Edinburg EDC relocating to City Hall

The Edinburg Economic Development Corporation (EDC) will be closing its current offices and moving into City Hall, Board President and city council member Gilbert Enriquez said Monday.

The move is part of the new board’s latest attempt to cut costs. New board members, appointed in November, have already cut ties with several lobbying and consulting firms, as well as other contractual obligations.

The relocation will also help the city streamline services for potential investors, offering a one-stop shop for anyone looking for more information.

“So when potential developers come in to City Hall, they are able to go to every department and get the answers they need in order to continue with the development they want to do in Edinburg,” Enriquez said. “We just thought it was a logical move, and it’s a cost-saving move.”

When asked about the projected savings, Enriquez replied: “Just the utilities alone and the potential income that we’re losing from not being able to rent that facility out — I would say significant.”

Staff is taking inventory of all of the EDC’s assets, including files and furniture, Enriquez said. And while plans have been set, a move-in date has yet to be announced.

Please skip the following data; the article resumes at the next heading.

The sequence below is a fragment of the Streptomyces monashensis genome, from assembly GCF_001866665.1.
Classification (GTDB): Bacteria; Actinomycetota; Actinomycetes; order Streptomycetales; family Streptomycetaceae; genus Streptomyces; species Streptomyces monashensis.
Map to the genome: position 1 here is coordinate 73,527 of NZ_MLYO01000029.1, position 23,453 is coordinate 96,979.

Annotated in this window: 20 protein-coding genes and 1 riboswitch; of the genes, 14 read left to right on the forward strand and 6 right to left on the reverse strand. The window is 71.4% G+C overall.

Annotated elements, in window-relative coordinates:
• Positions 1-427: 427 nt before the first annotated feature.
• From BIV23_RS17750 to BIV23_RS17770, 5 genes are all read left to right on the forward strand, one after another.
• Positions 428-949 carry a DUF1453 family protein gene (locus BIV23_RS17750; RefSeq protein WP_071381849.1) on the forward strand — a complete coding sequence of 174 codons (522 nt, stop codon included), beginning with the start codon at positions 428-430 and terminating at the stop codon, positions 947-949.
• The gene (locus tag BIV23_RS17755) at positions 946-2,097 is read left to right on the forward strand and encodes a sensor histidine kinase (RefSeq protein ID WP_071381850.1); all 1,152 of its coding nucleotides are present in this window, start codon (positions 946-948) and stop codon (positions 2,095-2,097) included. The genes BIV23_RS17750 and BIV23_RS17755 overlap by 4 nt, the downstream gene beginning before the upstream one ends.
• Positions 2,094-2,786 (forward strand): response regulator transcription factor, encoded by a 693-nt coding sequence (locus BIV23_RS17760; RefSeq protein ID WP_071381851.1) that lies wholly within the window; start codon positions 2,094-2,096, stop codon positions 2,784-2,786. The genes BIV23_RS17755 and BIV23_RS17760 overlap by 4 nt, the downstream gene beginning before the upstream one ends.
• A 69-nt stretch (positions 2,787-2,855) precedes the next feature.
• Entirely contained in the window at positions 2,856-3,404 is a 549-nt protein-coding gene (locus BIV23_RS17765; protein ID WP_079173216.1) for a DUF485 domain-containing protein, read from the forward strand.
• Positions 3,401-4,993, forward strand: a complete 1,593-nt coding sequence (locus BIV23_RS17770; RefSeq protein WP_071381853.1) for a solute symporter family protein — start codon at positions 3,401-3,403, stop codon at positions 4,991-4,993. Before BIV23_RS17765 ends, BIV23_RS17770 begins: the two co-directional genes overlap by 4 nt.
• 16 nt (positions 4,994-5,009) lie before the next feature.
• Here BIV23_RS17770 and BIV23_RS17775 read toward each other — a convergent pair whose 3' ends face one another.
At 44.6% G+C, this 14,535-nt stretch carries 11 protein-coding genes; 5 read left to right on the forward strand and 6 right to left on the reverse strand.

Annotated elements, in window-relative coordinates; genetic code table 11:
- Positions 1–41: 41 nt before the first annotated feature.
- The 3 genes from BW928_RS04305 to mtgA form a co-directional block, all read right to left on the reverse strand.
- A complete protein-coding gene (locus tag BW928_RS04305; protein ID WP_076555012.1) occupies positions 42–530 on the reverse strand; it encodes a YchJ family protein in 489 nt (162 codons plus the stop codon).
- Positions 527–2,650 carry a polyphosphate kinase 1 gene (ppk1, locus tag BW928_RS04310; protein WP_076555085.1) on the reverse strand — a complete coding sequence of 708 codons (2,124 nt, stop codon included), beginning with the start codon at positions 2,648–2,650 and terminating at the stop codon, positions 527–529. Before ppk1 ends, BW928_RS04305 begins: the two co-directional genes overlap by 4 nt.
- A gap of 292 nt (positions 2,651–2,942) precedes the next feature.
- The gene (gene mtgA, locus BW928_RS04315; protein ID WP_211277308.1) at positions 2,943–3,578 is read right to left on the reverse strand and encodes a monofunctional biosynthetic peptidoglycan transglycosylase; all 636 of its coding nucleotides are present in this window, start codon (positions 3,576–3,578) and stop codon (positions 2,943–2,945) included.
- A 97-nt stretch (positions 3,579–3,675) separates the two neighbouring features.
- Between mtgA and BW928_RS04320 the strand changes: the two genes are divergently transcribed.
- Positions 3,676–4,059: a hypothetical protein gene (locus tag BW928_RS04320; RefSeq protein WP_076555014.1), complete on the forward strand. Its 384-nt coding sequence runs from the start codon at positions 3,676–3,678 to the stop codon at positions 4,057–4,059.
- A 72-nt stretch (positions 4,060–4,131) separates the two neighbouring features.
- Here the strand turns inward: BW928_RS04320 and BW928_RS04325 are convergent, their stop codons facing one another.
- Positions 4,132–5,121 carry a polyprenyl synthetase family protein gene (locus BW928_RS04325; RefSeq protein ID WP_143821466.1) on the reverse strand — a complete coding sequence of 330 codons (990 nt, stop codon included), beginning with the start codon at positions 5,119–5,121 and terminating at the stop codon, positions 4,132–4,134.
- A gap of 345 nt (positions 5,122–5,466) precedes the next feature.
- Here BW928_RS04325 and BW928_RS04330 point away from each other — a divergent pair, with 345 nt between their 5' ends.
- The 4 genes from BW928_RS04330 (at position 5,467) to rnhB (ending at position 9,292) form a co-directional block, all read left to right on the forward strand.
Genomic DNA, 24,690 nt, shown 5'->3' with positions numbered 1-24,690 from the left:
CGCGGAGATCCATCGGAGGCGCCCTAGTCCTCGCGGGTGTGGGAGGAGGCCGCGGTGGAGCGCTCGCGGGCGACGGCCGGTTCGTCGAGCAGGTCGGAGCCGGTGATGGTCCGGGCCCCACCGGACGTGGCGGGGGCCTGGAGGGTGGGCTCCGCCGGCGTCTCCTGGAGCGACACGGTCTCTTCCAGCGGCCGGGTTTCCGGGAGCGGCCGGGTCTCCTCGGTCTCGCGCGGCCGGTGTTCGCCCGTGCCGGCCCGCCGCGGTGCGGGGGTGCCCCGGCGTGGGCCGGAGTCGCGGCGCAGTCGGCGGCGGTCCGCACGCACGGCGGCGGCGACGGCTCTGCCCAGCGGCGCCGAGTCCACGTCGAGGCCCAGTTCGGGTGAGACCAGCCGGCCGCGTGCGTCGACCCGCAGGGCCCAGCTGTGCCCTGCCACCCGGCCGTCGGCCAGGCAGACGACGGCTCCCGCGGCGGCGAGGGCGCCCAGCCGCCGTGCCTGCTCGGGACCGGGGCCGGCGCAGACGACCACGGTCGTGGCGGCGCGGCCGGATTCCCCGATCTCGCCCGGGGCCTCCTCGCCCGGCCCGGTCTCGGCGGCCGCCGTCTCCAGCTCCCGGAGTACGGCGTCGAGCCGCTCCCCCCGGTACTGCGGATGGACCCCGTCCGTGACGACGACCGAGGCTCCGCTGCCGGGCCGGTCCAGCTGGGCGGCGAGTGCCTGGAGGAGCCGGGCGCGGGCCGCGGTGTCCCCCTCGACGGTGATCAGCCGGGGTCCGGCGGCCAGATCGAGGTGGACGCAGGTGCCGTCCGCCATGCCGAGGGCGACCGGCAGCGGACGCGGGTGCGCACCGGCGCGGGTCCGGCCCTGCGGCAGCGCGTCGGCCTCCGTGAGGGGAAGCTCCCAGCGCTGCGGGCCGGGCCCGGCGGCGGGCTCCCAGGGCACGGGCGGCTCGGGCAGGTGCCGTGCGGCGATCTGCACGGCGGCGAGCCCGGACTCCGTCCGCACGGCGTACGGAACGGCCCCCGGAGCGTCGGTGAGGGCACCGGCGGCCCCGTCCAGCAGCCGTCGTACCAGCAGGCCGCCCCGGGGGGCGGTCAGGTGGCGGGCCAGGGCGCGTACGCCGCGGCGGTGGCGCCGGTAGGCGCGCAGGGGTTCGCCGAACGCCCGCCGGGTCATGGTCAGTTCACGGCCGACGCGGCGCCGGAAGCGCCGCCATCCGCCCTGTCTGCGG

“There’s really not a time table — other than we’re moving as soon as the staff packs up all the stuff that’s going to be moved into City Hall,” he said.

The plan is to move EDC staff into offices located near the offices of the city manager and city attorney, he said.

“When they built City Hall, originally, the EDC was going to be out of City Hall,” Enriquez said.

The council member was involved in the construction of the facility through his father’s company, which the previous administration called into question last year when a wooden panel fell from the ceiling above the council chambers.

The previous council discussed a possible lawsuit, but action has yet to be taken.

“The EDC is an extension of the city of Edinburg, therefore it’s only logical that they’re in the same building so they can utilize planning and zoning and engineering… as well as the city manager’s office,” Enriquez said.

Nlopez@themonitor.com